A new report by CTIA delves into the ways in which U.S. carriers have tried to squeeze the most efficiency out of their wireless spectrum, while continuing the industry’s perennial call for the government to make still more available.
U.S. wireless providers increased their spectrum efficiency by 42 times over what it was in 2010, according to the new white paper from CTIA. In 2010, the industry association said, U.S. wireless networks handled 948M megabytes per one megahertz of spectrum; now they handle 39.9B MBs/MHz, or more than 589,000 subscribers for each megahertz of spectrum.
“Spectral efficiency is not an academic exercise for U.S. wireless providers. It’s essential,” CTIA said in the report. Due to ongoing steep increases in mobile data, wireless network operators have to pull all the levers available to them to meet demand: refarming existing spectrum for use with newer, more efficient generations of network technology, deploying new spectrum (such as 600 MHz and mmWave) quickly, and densifying their networks with infrastructure such as small cells. CTIA noted that in the last five years, the number of wireless subscribers has gone up more than 25%, and those subs are using more mobile data. Average use is at 6.5 GBs per month, compared to 1.1 GBs per month five years ago.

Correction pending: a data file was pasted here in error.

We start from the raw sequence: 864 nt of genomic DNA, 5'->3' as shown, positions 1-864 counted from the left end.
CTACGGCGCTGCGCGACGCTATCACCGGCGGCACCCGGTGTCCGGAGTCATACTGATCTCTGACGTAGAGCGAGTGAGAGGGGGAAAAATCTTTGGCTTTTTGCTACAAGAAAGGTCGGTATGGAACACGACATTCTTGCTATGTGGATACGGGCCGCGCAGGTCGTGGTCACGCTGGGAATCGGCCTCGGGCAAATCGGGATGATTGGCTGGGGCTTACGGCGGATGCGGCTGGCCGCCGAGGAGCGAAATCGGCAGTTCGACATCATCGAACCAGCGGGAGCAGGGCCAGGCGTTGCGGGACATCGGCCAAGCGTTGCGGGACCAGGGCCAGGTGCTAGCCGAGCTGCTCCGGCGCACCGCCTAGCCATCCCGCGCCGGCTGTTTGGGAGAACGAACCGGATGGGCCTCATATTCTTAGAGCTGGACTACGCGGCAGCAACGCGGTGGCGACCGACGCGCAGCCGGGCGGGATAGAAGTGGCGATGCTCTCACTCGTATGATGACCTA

Tom Sawanobori, CTIA SVP and CTO, said that CTIA’s new analysis “conclusively demonstrates” that U.S. MNOs are “excellent stewards of their spectrum assets.”
So, by CTIA’s reckoning, it follows that they should be entrusted with still more. And a specific type: exclusive-use licensed spectrum, which has always been the industry’s preference unlicensed or shared spectrum.
“Wireless providers’ spectrum efficiency efforts are key, but we also need more licensed spectrum,” CTIA said, calling out traditional licensed spectrum as fueling the industry’s migration from 2G to 3G to 4G networks and its early leadership in 5G.
“As the administration prepares its National Spectrum Strategy, we recommend including a clear directive to lead the world in 5G spectrum and make available more low-, mid-, and high-band spectrum to deliver on our 5G ambitions,” CTIA said.
The full report is available from CTIA’s website.